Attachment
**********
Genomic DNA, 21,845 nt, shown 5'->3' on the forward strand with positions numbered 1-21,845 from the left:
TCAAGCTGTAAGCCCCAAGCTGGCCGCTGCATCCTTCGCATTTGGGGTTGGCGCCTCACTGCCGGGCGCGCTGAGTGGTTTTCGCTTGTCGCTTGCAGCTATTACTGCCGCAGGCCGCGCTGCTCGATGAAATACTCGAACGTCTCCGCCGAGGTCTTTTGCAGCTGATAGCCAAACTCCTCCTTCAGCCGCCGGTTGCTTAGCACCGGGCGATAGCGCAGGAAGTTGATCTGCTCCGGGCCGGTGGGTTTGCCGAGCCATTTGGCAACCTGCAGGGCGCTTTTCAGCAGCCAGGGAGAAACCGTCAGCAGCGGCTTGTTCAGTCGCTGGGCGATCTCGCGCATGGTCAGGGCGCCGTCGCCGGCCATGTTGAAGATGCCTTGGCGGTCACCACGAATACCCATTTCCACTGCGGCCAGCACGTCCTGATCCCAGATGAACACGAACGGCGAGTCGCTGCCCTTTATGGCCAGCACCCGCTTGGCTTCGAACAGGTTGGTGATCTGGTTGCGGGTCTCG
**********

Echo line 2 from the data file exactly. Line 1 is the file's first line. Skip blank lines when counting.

TCAAGCTGTAAGCCCCAAGCTGGCCGCTGCATCCTTCGCATTTGGGGTTGGCGCCTCACTGCCGGGCGCGCTGAGTGGTTTTCGCTTGTCGCTTGCAGCTATTACTGCCGCAGGCCGCGCTGCTCGATGAAATACTCGAACGTCTCCGCCGAGGTCTTTTGCAGCTGATAGCCAAACTCCTCCTTCAGCCGCCGGTTGCTTAGCACCGGGCGATAGCGCAGGAAGTTGATCTGCTCCGGGCCGGTGGGTTTGCCGAGCCATTTGGCAACCTGCAGGGCGCTTTTCAGCAGCCAGGGAGAAACCGTCAGCAGCGGCTTGTTCAGTCGCTGGGCGATCTCGCGCATGGTCAGGGCGCCGTCGCCGGCCATGTTGAAGATGCCTTGGCGGTCACCACGAATACCCATTTCCACTGCGGCCAGCACGTCCTGATCCCAGATGAACACGAACGGCGAGTCGCTGCCCTTTATGGCCAGCACCCGCTTGGCTTCGAACAGGTTGGTGATCTGGTTGCGGGTCTCG